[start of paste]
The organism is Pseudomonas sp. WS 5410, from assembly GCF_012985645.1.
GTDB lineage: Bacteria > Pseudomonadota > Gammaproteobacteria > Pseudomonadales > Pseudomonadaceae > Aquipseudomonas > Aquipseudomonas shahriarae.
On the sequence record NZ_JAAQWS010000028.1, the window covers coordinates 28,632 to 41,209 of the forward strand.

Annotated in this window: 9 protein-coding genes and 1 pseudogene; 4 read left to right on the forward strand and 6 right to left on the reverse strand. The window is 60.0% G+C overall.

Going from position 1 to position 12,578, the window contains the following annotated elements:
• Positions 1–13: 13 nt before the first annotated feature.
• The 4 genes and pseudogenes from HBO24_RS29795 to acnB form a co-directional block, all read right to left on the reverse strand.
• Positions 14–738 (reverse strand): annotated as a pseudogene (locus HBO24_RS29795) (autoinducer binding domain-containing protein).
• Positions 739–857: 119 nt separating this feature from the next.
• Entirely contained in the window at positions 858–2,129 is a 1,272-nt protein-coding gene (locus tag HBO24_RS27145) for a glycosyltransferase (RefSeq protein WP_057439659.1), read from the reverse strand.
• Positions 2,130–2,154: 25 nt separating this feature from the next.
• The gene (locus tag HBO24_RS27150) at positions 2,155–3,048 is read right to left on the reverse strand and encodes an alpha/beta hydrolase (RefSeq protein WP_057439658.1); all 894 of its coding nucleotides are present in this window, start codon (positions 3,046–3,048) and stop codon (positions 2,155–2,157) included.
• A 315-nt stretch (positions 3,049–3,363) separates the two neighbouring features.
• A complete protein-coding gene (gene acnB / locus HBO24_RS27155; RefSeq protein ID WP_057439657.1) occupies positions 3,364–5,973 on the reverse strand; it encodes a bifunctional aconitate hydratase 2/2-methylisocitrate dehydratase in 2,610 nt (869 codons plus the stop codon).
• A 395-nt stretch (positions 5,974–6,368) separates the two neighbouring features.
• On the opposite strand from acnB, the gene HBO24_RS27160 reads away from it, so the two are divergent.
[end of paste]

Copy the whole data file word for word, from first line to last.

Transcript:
The organism is Pseudomonas sp. WS 5410, from assembly GCF_012985645.1.
GTDB lineage: Bacteria > Pseudomonadota > Gammaproteobacteria > Pseudomonadales > Pseudomonadaceae > Aquipseudomonas > Aquipseudomonas shahriarae.
On the sequence record NZ_JAAQWS010000028.1, the window covers coordinates 28,632 to 41,209 of the forward strand.

Annotated in this window: 9 protein-coding genes and 1 pseudogene; 4 read left to right on the forward strand and 6 right to left on the reverse strand. The window is 60.0% G+C overall.

Going from position 1 to position 12,578, the window contains the following annotated elements:
• Positions 1–13: 13 nt before the first annotated feature.
• The 4 genes and pseudogenes from HBO24_RS29795 to acnB form a co-directional block, all read right to left on the reverse strand.
• Positions 14–738 (reverse strand): annotated as a pseudogene (locus HBO24_RS29795) (autoinducer binding domain-containing protein).
• Positions 739–857: 119 nt separating this feature from the next.
• Entirely contained in the window at positions 858–2,129 is a 1,272-nt protein-coding gene (locus tag HBO24_RS27145) for a glycosyltransferase (RefSeq protein WP_057439659.1), read from the reverse strand.
• Positions 2,130–2,154: 25 nt separating this feature from the next.
• The gene (locus tag HBO24_RS27150) at positions 2,155–3,048 is read right to left on the reverse strand and encodes an alpha/beta hydrolase (RefSeq protein WP_057439658.1); all 894 of its coding nucleotides are present in this window, start codon (positions 3,046–3,048) and stop codon (positions 2,155–2,157) included.
• A 315-nt stretch (positions 3,049–3,363) separates the two neighbouring features.
• A complete protein-coding gene (gene acnB / locus HBO24_RS27155; RefSeq protein ID WP_057439657.1) occupies positions 3,364–5,973 on the reverse strand; it encodes a bifunctional aconitate hydratase 2/2-methylisocitrate dehydratase in 2,610 nt (869 codons plus the stop codon).
• A 395-nt stretch (positions 5,974–6,368) separates the two neighbouring features.
• On the opposite strand from acnB, the gene HBO24_RS27160 reads away from it, so the two are divergent.